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9. Motivational problems with ADHD


9. Motivational problems with ADHD

Motivation is a willingness to act as an activating moment to achieve a specific goal. The conversion of motivation (willingness to act) into action takes place through the drive.1 Another definition of motivation is the process of initiating, controlling and maintaining physical and mental activities, including the mechanisms for favoring an activity and controlling the strength and persistence of reactions.2

Problems with intrinsic and extrinsic motivation are a typical symptom of ADHD.3
Attention problems in ADHD are primarily a problem of lack of self-motivation. While intrinsically interesting topics can arouse attention, intrinsically uninteresting topics create attention problems. This also applies to motor restlessness. A Time-lapse video showing a person with ADHD watching a video that is intrinsically interesting and one that is not intrinsically interestingillustrates that hyperactivity problems in ADHD can be caused by motivational factors.

Procrastination, devaluation of later rewards and delay aversion are closely linked to ADHD and stress.

Procrastination is a common ADHD symptom in which tasks and actions are put off for an unnecessarily long time.
In people with ADHD, it is not the basic ability to prioritize that is impaired, but rather an inappropriate prioritization program is activated, which leads to the inability to distinguish unimportant things from important ones. Procrastination can also be seen as a symptom of stress. Under stress, people with ADHD focus on the things that are important in the here and now and ignore everything else. This can lead to things that do not need to be done immediately being perceived as less important and worthwhile.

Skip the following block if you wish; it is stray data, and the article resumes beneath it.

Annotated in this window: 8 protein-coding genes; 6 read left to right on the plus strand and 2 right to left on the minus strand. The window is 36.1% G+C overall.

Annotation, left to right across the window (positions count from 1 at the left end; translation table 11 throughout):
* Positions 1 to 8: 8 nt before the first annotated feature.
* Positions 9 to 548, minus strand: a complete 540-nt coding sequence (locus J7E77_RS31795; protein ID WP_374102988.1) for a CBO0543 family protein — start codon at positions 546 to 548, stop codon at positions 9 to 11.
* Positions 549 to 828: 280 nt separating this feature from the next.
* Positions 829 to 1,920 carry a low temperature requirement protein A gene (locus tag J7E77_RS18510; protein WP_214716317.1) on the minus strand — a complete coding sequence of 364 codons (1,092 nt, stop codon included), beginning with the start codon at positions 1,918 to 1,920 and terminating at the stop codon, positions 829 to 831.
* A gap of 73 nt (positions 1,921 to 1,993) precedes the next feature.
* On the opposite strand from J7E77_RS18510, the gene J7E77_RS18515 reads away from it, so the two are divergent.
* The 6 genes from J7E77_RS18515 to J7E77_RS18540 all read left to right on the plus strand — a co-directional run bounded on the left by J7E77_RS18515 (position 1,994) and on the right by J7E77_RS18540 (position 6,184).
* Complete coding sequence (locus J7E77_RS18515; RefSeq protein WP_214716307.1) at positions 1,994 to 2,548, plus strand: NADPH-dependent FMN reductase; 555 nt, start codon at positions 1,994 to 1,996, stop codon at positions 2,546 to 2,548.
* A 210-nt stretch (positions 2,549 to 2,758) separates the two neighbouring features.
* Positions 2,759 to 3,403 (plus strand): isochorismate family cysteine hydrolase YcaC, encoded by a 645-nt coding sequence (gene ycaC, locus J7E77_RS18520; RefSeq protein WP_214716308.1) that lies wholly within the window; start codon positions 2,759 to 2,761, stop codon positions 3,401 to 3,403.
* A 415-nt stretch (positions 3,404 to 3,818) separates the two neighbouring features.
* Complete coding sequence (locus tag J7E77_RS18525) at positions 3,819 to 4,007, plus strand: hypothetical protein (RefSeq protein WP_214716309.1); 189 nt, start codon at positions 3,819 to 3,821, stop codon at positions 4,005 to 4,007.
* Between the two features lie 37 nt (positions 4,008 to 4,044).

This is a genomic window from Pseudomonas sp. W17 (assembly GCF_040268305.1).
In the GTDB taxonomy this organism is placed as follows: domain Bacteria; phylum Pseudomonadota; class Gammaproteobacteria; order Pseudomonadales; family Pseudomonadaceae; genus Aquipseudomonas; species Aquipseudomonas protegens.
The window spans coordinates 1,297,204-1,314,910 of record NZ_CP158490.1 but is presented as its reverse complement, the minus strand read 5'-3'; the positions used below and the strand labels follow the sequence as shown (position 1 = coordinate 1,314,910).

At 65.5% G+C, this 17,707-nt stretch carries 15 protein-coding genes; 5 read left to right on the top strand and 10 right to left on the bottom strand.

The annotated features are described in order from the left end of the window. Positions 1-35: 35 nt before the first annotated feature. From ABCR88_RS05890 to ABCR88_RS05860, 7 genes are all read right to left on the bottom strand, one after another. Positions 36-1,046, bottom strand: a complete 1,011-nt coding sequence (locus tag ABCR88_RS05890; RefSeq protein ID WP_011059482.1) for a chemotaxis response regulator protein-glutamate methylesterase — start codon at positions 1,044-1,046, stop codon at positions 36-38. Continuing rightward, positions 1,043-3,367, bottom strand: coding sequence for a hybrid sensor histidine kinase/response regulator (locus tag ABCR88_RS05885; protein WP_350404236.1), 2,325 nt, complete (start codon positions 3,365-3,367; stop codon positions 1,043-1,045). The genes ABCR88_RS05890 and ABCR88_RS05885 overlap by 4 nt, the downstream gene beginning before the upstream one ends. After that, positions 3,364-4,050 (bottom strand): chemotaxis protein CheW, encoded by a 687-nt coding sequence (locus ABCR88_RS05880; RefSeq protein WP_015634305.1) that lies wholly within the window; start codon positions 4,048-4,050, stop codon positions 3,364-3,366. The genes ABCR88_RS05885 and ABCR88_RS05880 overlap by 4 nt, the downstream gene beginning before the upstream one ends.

The devaluation of later rewards, also known as delay discounting, is another symptom of ADHD. People with ADHD value delayed rewards less than people without ADHD. Immediate rewards are valued just as much as by non-affected individuals. This may be related to a dysfunction of the reward system in the brain.

Delay aversion is manifested in the fact that people with ADHD find waiting unpleasant and have difficulty postponing things that are intrinsically interesting or important or exercising patience. Delay aversion correlates with other symptoms of ADHD such as inner restlessness and frustration intolerance. Delay aversion is not solely due to an inhibition problem, but is also related to emotional dysregulation. Stress-reducing measures can reduce delay aversion.

9.1. Procrastination (procrastination)

9.1.1. Procrastination as an ADHD symptom

We consider procrastination to be a consequence of the devaluation of distant rewards (delay discounting) on the one hand and an altered perception of what is intrinsically interesting on the other. Procrastination could represent the opposite pole of delay aversion in the sense of a regulatory disorder.

9.1.2. Procrastination: not being able to do things until the last minute

Not being able to do things until the last minute is another description of procrastination. The explanation arises from the stress benefit of procrastination, that in times of existential stress, things that are not immediately necessary are ignored in order to focus on the things that are acutely important now. If you can distinguish between unimportant and important things in an acute emergency, you have a survival advantage. It was not so helpful for survival to admire the beautiful flowers at the side of the path while fleeing from the sabre-toothed tiger or to want to take the ripe fruit from the bush behind as a supply for the winter.

The problem with ADHD is not a fundamentally incorrect prioritization (in the sense of a general “technical” inability to do so), but an inappropriate prioritization program (stress reactions without adequate stressors). In people with ADHD, it is not the neurophysiological ability to distinguish between important and unimportant things that is impaired, but rather an emergency program that is activated without there being an appropriate reason for this. This emergency program is useful (for all higher organisms) in the event of acute stress that threatens survival. In this case, the focus is shifted to the things that are important in the immediate here and now - everything else is blocked out or postponed.